We submitted an application 2 months before the event. We filled out a couple of fields on the site and waited for confirmation. Registration for 2019 is already open. We were assigned an interview within a week. Our interview goal was to convince the representative of the summit of the viability of our project; prove that it is commercially effective; and confirm that we have a team.

Be ready:

1. To present your project in English

2. To have your project presentation in English show that your project makes a profit. This presentation should not be aimed at investors, but at the Selection Committee. Make sure to communicate your information accordingly.

They asked us about our monetization methods and how many customers we had. Our interviewer, savvy in the topic, looked at our chat and checked its performance. He asked quite reasonable questions as well.

As I later understood, the hosts have various teams that evaluate projects according to the competence of their expert council. Therefore, passing such a test performed by a knowledgeable specialist was fun and challenging.

After the first interview there can also be a second or a third one, but we were approved immediately. We didn’t do anything exceptional, just showed everything we were asked for. Having arrived to the summit, we saw quite a few projects that seemed to be at the MVP stage, and some at the very early stages. So it’s no surprise the hosts welcome companies that already have sales, real customers and some kind of history behind them.

The final step was receiving a 1000 euros payment link a few days later

Preparation For the Conference: Selection of Businesses for Networking

Reviewing participants

Before the trip, we very carefully reviewed the list of the Web Summit participants by studying their projects and websites in order to understand how we might integrate Re:plain there (so that we didn’t waste time at the exhibition but could immediately offer concrete suggestions).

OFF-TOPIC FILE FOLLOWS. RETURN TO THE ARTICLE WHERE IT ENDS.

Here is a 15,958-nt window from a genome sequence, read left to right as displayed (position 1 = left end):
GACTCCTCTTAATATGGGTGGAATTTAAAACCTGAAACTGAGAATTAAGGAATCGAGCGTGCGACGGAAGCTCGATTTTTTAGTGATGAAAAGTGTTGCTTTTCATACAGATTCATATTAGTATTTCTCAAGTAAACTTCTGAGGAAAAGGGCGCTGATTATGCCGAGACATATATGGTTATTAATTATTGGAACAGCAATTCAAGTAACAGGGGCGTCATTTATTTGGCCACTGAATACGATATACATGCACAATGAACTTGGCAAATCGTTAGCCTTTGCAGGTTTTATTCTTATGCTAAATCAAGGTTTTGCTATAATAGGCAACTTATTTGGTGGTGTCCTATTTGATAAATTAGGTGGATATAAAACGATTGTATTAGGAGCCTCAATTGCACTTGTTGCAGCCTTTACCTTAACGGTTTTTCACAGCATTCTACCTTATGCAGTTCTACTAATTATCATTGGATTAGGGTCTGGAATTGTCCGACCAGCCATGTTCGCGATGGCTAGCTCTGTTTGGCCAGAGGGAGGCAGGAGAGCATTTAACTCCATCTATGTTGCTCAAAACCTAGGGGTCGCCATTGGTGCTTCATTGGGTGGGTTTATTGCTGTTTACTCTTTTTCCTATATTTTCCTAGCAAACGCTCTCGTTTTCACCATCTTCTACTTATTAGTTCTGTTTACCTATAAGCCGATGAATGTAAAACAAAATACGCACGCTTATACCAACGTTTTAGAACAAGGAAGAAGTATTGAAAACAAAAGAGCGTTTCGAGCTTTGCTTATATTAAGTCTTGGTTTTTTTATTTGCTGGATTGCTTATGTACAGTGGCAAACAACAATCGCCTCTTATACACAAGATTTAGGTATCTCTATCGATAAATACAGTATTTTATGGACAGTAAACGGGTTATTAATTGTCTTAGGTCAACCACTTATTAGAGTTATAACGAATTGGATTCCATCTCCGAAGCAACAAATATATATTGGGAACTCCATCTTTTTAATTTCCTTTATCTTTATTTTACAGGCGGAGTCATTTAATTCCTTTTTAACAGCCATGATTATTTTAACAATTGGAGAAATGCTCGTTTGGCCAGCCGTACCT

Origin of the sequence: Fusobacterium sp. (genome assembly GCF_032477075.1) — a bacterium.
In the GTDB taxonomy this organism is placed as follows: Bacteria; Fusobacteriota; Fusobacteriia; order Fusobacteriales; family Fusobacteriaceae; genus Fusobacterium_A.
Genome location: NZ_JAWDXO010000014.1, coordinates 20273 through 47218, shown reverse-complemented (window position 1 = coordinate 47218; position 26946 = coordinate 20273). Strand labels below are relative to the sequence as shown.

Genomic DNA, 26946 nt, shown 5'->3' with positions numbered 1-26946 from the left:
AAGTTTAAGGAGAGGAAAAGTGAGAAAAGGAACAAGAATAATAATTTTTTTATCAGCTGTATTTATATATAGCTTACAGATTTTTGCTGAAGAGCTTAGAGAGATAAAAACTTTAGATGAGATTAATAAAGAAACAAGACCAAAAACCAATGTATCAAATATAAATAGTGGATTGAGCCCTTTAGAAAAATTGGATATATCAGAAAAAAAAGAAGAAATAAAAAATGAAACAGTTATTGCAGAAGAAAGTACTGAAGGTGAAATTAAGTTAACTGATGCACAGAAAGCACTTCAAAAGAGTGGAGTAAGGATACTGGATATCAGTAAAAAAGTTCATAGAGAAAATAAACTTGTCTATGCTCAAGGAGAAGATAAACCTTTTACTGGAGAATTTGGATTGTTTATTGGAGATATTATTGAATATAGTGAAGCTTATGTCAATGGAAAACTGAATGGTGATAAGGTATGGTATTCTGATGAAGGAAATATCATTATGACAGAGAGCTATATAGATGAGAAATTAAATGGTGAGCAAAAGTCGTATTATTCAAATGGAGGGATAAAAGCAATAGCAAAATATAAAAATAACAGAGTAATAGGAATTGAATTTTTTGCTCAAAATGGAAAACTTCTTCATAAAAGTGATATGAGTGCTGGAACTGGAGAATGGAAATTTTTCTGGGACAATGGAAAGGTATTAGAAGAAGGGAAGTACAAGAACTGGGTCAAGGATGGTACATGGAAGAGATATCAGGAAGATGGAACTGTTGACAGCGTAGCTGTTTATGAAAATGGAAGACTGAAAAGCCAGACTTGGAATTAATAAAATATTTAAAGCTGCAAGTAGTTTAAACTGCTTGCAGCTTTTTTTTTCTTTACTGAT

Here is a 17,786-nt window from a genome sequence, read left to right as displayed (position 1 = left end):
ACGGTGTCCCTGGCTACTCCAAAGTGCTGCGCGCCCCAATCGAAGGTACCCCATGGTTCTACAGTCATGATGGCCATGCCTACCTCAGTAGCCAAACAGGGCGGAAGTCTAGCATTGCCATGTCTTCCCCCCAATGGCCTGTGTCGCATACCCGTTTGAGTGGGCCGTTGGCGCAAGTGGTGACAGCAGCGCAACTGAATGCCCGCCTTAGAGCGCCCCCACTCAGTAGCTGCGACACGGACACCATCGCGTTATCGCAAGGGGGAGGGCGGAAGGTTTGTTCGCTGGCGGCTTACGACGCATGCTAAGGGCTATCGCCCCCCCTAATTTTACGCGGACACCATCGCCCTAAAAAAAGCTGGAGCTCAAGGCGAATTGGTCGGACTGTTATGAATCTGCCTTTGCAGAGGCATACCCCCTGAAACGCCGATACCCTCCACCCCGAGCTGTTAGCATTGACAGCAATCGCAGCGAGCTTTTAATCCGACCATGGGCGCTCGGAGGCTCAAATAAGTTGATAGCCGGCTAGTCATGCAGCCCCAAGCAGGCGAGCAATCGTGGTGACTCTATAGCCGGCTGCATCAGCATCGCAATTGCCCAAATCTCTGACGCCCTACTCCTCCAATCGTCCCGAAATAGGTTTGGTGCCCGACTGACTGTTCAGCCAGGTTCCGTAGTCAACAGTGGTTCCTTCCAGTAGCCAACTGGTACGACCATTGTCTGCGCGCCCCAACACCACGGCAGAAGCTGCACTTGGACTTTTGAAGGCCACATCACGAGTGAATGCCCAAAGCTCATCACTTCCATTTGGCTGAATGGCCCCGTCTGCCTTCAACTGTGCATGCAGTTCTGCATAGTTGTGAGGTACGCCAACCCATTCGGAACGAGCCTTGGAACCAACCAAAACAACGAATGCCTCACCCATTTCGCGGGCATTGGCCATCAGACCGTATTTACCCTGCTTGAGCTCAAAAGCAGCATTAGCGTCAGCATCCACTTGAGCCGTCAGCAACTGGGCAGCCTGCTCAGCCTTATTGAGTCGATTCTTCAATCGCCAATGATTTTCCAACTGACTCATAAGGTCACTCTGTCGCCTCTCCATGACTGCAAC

We tried to answer the following questions. What forms of communication do they have on their website? Are these forms comfortable or would Re:plain be useful? How can we integrate with them given the uniqueness of each infrastructure?

We composed a table with answers to these questions and prepared pitches for each participant chosen.

By the way, during the summit, we implemented our integration with the largest trading platform in Russia. As a result, on the product page, a visitor can click on “Contact the Supplier” and communicate with them in chat mode. What makes it different is that the owner of the product is able to receive these messages to their personal Telegram account, connect different managers and use all the functionality of Re:plain.

Did we send out invitations to meet and press releases to journalists?

To be honest, we missed the boat on this one a bit, and basically used the opportunities provided by the Web Summit itself. They requested our company card, video, press releases etc. We answered some of these requests, but we didn’t have time for some of them.

Now we know how these mechanisms work, and by next year we will get a fullfledged employee in order to promote our brand across all channels at the summit.

Re:plain At the Conference: How We Designed the Booth and Presented the Product

November 8 (the first conference day)